Conservation

Into the depths

Conservation scientists have unlocked the mysteries of how shark and ray species move up and down the ocean water column, in efforts to better understand them and secure their future.

Words by Nane Steinhoff
Photographs by Ryan Daly

While we start to understand some of the migration patterns of certain shark species and have begun to pinpoint some of their meeting spots, the mysterious lives of sharks and rays in the deeper ocean columns has not been extensively studied – until now. From some of the most mysterious deep-diving species, to those that spend more time in shallower water, a new study, led by ZSL’s Institute of Zoology and Hopkins Marine Station at Stanford University, is the first ever global analysis of shark diving behaviour. A collaborative research team shows how the elasmobranch community which includes sharks, skates and rays use the vertical dimension of the ocean.

Using data from 989 biotelemetry tags – tags which allow remote measurements of behavioural activity – the global team of 171 researchers from 135 institutions analysed 38 species of elasmobranchs from the North Pacific to the Indian Ocean, and the Arctic to the Caribbean. The researchers hope that this new information on shark diving behaviour will help improve the knowledge about sharks’ ecological roles and foster conservation management plans that were previously hindered by lack of data for certain species.

Thirteen species were found to dive to depths greater than one kilometre beneath the surface. Whale sharks were found to dive to a staggering 1,896m while great white sharks were recorded diving deeper than 1,200m, providing new and important insights into the behaviour of these ocean giants.

“Knowing just how deep some species dive (or don’t dive), will help us to inform much needed conservation plans for these species and their relatives   – for example, more widespread use of bycatch avoidance strategies. It will also help us understand how these animals are likely to respond to the predicted climate induced changes to our oceans,” explains Dr David Curnick, research fellow at the ZSL Institute of Zoology and co-lead author of the paper.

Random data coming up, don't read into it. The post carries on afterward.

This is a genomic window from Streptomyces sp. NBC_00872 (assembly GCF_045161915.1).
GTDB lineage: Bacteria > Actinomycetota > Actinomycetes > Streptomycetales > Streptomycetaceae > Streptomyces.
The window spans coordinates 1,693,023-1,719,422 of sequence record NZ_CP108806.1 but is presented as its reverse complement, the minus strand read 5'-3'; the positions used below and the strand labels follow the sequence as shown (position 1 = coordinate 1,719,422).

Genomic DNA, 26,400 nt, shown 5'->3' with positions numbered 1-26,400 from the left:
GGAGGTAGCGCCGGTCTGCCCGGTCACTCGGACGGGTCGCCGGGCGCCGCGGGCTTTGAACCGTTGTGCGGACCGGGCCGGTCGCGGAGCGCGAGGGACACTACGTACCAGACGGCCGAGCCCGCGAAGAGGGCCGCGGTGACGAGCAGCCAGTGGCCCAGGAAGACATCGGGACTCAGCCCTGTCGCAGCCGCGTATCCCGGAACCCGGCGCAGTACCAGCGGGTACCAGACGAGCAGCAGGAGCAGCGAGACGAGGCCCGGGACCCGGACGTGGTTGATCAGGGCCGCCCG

The data on shark diving behaviour also revealed how some species vary their depth in different parts of the world. It showed how this changes between night and daytime periods as the predators move up and down in the water to hunt their prey and, in some cases, avoid being hunted themselves. Although the reasons why species usually known to frequent shallower waters were recorded diving into deep, dark waters is not confirmed, the study suggests it is likely a combination of seeking food sources, body temperature regulation, reproduction, and predator avoidance.

The team found that although many species can and will undertake deep dives, 26 of 38 species including the oceanic whitetip shark, tiger shark, scalloped hammerhead, and silky shark spent more than 95% of their time in the top 250m of the water column, depths where they are most likely to interact with fishing gears.

Dr Curnick says: “The way that large marine animals use the horizontal space in our ocean has been well studied. However, until now, comparative studies in the vertical planes have been limited, despite the ocean being an average 3.5km deep and elasmobranchs occupying all levels within this dynamic environment.

“Investigating how elasmobranchs use the vertical dimensions of their habitat is key in understanding the way they live, but also how anthropogenic stressors are impacting them. This helps us to find ways to better protect them through more informed monitoring strategies for example. By looking at a wide range of elasmobranch species in this study, we demonstrate how they face overlapping risks, such as targeted fisheries and getting caught in nets, also known as ‘bycatch’.”

More than one third of all sharks and rays are threatened with extinction, according to the IUCN Red List of Threatened Species. Having a three-dimensional map of how elasmobranchs use the ocean is vital in understanding the roles they play in wider ecosystems and to determine their individual exposure to threats.

“This massive dataset provides new insights into the vertical movement patterns of sharks and rays on a global scale for the first time. This is an important step for both understanding which sharks and rays are most likely to face threats, but also to consider how changing temperature and oxygen levels may influence their vertical distributions,” comments Stanford Postdoctoral Research Fellow and co-lead author of the paper, Dr Samantha Andrzejaczek.

As the world warms due to climate change, it is predicted that the structure of the ocean is also going to change. With many areas suffering oxygen depletion and shifts in ocean chemistry, many species have already been driven into unfamiliar territory and habitats. However, a better understanding of their fundamental ecology can inform predictions on how reduced oxygen availability at certain depths could limit shark, ray and skate vertical movements and help to predict the wider implications of climate change.

“I’ve seen for myself the terrible threats that shark populations face around the world and how they have been decimated in recent decades.  I hope that this incredible research will help scientists, conservationists and fisheries managers better protect these astonishing – and hugely important – species in the future so that they can retain their rightful place in the ocean,” concludes Ernesto Bertarelli of the Bertarelli Foundation.

Additional photographs by Alex Kydd, Guy Stevens (Manta Trust), Mark Royer, and Uli Kunz.

Photographs by Ryan Daly